Smelly hen....

Discussion in 'Emergencies / Diseases / Injuries and Cures' started by anac1979, Sep 1, 2010.

  1. anac1979

    anac1979 Chillin' With My Peeps

    Feb 18, 2010
    Hi! I'm sorry if this question has been asked and answered already but I have been looking for about an hour and can't find an answer. I have several (about 200) Chickens.
    I picked up one of my fav Buff Cochin hens yesterday and she was smelly, sort of like a dead carcass smell. I seem to remember that there is some sort of sickness, disease or parasite that is associated w/ this, but for the life of me, I cannot remember what it is. Can someone please HELP?! I have to nip this in the bud quickly, so none of the others get sick. She is acting normal, however. Thank you. [​IMG]
  2. ChickensAreSweet

    ChickensAreSweet Heavenly Grains for Hens

    The only helpful thing I can say is that I just recently saw a thread (I have spent about 10 min. trying to find it without success) where someone's chicken smelled bad and they said it might be ?(I don't really remember well) lice/mites.

    Have you checked your chicken for this: inspected the vent area, under the wings, at the base of the feathers?
  3. Sonoran Silkies

    Sonoran Silkies Flock Mistress

    Jan 4, 2009
    Tempe, Arizona
    Check her over thoroughly for wounds that are maggot infested. Decaying carcass is a good description of the odor. You will need to thoroughly flush the wound with hydrogen peroxide (regular strength, not diluted), making sure you get all maggots and decayed tissue out. Keep flushing until it looks clean. Then apply SWAT or FLYS OFF ointment (same product one marketed for dogs, the other for horses). Put her on a strong broad spectrum antibiotic and keep her inside, away from flies and other bugs. You can lightly cover with a bandage, but the wound needs plenty of oxygen. I also suggest treating with ivermectin pour-on. At least daily, twice per day is better, you will need to flush the wound with diluted povidone iodine. Keep doing this until the wound closes on its own. Feed a nutrient dense diet; add crickets, superworms, waxworms, hard boiled egg, handfeeding formula, live culture yogurt and similar to her crumbles or pellets. Gatorade or pedialyte will keep her electrolytes stable.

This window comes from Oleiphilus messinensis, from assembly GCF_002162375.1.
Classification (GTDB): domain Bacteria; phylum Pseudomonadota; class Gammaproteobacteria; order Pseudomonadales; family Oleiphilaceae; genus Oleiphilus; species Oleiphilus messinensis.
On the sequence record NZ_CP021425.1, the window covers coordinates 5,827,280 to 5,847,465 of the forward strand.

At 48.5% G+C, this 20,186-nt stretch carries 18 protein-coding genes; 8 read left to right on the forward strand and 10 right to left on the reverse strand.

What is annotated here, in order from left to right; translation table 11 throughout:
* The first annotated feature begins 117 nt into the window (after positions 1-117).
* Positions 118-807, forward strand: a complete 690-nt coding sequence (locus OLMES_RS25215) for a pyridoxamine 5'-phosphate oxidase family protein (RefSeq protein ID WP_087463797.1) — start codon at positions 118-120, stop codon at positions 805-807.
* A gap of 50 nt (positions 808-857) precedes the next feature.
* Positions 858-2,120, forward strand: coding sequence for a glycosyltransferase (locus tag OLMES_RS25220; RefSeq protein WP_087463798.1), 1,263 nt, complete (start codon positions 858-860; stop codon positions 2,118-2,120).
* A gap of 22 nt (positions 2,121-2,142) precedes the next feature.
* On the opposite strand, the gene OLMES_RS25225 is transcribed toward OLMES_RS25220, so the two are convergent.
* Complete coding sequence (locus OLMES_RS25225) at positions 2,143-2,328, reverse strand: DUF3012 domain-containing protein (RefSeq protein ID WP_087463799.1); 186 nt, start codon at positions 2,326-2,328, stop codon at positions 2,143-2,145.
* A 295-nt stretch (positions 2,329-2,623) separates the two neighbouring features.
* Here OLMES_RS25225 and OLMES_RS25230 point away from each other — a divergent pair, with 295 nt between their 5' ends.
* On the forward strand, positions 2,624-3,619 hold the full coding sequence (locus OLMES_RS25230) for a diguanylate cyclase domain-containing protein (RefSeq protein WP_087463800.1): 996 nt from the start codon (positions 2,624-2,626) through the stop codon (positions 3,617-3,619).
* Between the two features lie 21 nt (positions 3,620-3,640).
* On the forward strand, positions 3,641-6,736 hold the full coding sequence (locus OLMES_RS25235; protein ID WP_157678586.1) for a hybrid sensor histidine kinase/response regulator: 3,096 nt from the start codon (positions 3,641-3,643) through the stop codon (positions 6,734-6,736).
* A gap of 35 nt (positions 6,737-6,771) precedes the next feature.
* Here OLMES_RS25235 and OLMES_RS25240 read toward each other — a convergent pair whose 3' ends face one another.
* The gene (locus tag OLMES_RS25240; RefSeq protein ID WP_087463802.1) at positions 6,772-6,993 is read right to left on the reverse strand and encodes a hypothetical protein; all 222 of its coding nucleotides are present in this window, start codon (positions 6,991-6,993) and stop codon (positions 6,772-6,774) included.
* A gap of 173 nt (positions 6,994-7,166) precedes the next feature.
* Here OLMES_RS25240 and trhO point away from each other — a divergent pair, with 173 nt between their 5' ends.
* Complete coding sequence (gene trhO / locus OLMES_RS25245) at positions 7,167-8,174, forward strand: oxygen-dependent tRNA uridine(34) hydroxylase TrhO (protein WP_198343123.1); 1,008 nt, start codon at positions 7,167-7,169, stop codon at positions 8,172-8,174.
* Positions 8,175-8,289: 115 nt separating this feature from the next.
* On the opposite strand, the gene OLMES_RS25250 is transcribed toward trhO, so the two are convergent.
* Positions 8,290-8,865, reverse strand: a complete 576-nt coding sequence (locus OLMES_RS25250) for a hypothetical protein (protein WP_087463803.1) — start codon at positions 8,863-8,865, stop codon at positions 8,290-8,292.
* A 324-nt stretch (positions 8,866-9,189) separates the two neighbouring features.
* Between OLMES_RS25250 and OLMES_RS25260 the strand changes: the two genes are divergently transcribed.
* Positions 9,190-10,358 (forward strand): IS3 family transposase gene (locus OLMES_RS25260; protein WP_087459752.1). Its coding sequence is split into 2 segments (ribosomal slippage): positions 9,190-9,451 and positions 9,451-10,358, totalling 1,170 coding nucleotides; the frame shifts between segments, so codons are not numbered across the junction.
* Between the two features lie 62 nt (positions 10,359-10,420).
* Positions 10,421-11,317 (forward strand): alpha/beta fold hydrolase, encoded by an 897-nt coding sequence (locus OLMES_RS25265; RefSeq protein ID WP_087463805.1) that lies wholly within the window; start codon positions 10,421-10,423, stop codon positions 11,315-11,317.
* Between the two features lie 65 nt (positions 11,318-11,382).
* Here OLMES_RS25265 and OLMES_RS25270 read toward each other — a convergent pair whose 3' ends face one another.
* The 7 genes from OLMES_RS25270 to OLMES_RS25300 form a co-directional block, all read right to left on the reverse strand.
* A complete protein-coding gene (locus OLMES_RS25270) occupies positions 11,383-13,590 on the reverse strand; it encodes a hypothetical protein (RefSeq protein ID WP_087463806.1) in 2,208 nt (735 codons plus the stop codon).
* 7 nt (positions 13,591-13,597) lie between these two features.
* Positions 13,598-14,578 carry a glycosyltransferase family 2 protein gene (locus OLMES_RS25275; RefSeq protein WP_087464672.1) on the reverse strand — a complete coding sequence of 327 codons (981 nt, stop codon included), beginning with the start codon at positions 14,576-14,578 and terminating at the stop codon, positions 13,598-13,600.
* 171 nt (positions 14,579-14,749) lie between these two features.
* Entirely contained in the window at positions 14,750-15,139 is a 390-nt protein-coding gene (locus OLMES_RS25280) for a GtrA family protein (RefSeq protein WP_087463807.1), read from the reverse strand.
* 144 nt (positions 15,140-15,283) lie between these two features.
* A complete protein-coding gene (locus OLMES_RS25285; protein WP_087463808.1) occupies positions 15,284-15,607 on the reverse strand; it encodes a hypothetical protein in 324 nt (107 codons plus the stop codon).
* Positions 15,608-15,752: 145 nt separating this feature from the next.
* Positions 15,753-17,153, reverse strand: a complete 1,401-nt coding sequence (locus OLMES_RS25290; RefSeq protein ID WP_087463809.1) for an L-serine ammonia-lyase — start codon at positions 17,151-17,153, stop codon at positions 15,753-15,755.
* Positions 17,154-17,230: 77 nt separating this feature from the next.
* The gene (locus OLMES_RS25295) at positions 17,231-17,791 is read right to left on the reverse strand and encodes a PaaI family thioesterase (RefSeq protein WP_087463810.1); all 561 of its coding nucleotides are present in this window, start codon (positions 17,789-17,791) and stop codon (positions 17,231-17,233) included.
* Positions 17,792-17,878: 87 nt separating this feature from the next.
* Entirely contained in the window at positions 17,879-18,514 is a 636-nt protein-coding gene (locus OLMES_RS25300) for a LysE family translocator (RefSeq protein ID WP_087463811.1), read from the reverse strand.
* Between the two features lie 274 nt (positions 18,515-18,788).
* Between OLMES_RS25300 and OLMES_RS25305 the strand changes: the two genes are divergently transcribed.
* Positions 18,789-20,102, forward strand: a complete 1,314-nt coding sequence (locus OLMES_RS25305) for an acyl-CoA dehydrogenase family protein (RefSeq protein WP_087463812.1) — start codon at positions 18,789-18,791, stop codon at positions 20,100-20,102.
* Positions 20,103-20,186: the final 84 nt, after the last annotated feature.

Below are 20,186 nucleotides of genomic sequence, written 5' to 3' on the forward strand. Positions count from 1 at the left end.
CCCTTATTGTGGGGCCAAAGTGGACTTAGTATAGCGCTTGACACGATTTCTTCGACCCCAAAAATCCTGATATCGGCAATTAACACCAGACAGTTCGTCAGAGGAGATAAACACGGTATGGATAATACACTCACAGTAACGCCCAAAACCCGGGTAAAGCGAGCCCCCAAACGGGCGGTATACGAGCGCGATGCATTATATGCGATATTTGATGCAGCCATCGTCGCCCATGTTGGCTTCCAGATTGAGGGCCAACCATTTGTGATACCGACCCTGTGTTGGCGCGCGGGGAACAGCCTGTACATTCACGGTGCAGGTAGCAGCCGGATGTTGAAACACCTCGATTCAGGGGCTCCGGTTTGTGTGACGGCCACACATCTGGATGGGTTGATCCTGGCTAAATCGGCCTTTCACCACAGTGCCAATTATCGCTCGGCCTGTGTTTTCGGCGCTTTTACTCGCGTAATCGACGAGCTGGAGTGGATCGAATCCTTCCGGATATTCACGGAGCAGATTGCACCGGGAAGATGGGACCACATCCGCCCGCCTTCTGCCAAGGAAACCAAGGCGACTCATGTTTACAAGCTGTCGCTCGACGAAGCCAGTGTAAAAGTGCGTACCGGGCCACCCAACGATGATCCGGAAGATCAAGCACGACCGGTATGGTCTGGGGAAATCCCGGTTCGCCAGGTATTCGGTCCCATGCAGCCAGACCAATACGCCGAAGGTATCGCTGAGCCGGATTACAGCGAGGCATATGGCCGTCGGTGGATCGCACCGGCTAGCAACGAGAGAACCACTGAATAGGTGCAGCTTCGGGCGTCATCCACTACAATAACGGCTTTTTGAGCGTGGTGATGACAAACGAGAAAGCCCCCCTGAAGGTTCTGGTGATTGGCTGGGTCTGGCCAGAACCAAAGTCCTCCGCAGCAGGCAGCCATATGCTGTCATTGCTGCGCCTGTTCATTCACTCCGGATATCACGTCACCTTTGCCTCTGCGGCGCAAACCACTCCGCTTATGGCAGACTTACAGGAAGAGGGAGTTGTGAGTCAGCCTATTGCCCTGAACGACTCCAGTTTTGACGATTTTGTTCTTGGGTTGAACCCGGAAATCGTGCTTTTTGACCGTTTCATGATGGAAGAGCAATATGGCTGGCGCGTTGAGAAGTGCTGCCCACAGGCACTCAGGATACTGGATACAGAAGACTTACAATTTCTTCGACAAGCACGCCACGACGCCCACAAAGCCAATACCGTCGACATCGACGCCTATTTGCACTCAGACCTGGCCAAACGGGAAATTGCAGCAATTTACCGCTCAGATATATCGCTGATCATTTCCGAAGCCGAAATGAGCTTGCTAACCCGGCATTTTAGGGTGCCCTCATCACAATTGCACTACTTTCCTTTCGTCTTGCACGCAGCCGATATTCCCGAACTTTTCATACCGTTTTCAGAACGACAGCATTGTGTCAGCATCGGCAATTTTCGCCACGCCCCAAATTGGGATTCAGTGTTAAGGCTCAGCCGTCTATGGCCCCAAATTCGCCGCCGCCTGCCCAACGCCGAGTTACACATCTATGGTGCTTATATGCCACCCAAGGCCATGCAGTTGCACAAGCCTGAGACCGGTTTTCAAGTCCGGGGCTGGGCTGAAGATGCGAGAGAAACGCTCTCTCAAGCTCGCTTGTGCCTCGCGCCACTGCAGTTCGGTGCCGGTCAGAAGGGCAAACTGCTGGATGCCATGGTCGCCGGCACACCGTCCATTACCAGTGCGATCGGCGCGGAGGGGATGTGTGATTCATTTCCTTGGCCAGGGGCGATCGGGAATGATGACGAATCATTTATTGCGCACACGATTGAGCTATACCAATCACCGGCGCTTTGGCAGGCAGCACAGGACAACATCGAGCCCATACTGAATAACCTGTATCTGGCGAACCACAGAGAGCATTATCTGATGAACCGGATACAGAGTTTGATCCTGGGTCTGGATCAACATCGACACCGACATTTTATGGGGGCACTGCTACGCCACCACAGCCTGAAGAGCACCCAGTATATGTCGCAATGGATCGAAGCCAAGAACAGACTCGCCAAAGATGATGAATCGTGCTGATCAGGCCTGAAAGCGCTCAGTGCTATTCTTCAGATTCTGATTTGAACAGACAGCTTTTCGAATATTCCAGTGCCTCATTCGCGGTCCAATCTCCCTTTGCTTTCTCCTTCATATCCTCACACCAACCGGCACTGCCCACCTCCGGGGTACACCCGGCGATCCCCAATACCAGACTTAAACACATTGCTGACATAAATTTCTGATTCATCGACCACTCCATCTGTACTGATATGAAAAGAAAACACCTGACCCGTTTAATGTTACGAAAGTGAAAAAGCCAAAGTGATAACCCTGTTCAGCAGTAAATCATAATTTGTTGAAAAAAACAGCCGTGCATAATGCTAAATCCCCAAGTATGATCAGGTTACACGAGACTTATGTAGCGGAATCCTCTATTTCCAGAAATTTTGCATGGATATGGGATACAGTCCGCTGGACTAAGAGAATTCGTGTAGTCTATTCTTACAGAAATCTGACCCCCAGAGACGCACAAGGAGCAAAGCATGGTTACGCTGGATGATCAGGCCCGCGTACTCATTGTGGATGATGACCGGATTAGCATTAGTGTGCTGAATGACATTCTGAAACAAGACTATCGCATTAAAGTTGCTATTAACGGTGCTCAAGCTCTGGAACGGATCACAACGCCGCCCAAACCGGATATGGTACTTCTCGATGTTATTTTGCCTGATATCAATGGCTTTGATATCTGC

4. colada584

    colada584 Chillin' With My Peeps

    Jul 15, 2010
    Gardiner, NY
    I had this problem as well, but it didn't exactly smell like dead carcass, it was a foul smell that wasn't coming from the nostrils or anything, it was the body of the birds that smelled. The response I got when I asked this was to check for lice/mites or wounds. My birds had lice and after dusting them they seem to be less stinky, so I really think it was just the lice causing the smell on my birds.
  5. Imp

    Imp All things share the same breath- Chief Seattle

  6. ChickensAreSweet

    ChickensAreSweet Heavenly Grains for Hens

    Quote:Wow- nice website!!!
  7. key west chick

    key west chick Chillin' With My Peeps

    May 31, 2008
    Gainesville, GA
    Do a search for coryza. Its a respratory disease associated with a rotten smell.

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